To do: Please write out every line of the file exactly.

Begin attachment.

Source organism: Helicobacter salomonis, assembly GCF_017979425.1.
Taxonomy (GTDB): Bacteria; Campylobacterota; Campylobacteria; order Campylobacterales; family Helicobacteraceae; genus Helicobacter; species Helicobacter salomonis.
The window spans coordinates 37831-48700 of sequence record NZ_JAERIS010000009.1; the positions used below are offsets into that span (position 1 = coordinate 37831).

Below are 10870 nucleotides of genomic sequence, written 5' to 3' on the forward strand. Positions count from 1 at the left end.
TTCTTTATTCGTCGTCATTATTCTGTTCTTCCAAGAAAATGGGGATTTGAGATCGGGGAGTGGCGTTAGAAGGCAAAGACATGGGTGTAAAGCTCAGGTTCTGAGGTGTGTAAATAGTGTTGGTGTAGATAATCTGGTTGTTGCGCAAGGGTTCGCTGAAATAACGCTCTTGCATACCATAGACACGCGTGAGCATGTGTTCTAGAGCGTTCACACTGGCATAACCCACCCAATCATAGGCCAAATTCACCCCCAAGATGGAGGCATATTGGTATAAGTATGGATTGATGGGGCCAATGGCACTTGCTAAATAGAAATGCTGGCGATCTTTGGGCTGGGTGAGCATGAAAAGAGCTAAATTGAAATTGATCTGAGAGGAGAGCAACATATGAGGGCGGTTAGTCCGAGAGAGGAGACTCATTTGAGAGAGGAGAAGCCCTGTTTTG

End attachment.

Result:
Source organism: Helicobacter salomonis, assembly GCF_017979425.1.
Taxonomy (GTDB): Bacteria; Campylobacterota; Campylobacteria; order Campylobacterales; family Helicobacteraceae; genus Helicobacter; species Helicobacter salomonis.
The window spans coordinates 37831-48700 of sequence record NZ_JAERIS010000009.1; the positions used below are offsets into that span (position 1 = coordinate 37831).

Below are 10870 nucleotides of genomic sequence, written 5' to 3' on the forward strand. Positions count from 1 at the left end.
TTCTTTATTCGTCGTCATTATTCTGTTCTTCCAAGAAAATGGGGATTTGAGATCGGGGAGTGGCGTTAGAAGGCAAAGACATGGGTGTAAAGCTCAGGTTCTGAGGTGTGTAAATAGTGTTGGTGTAGATAATCTGGTTGTTGCGCAAGGGTTCGCTGAAATAACGCTCTTGCATACCATAGACACGCGTGAGCATGTGTTCTAGAGCGTTCACACTGGCATAACCCACCCAATCATAGGCCAAATTCACCCCCAAGATGGAGGCATATTGGTATAAGTATGGATTGATGGGGCCAATGGCACTTGCTAAATAGAAATGCTGGCGATCTTTGGGCTGGGTGAGCATGAAAAGAGCTAAATTGAAATTGATCTGAGAGGAGAGCAACATATGAGGGCGGTTAGTCCGAGAGAGGAGACTCATTTGAGAGAGGAGAAGCCCTGTTTTG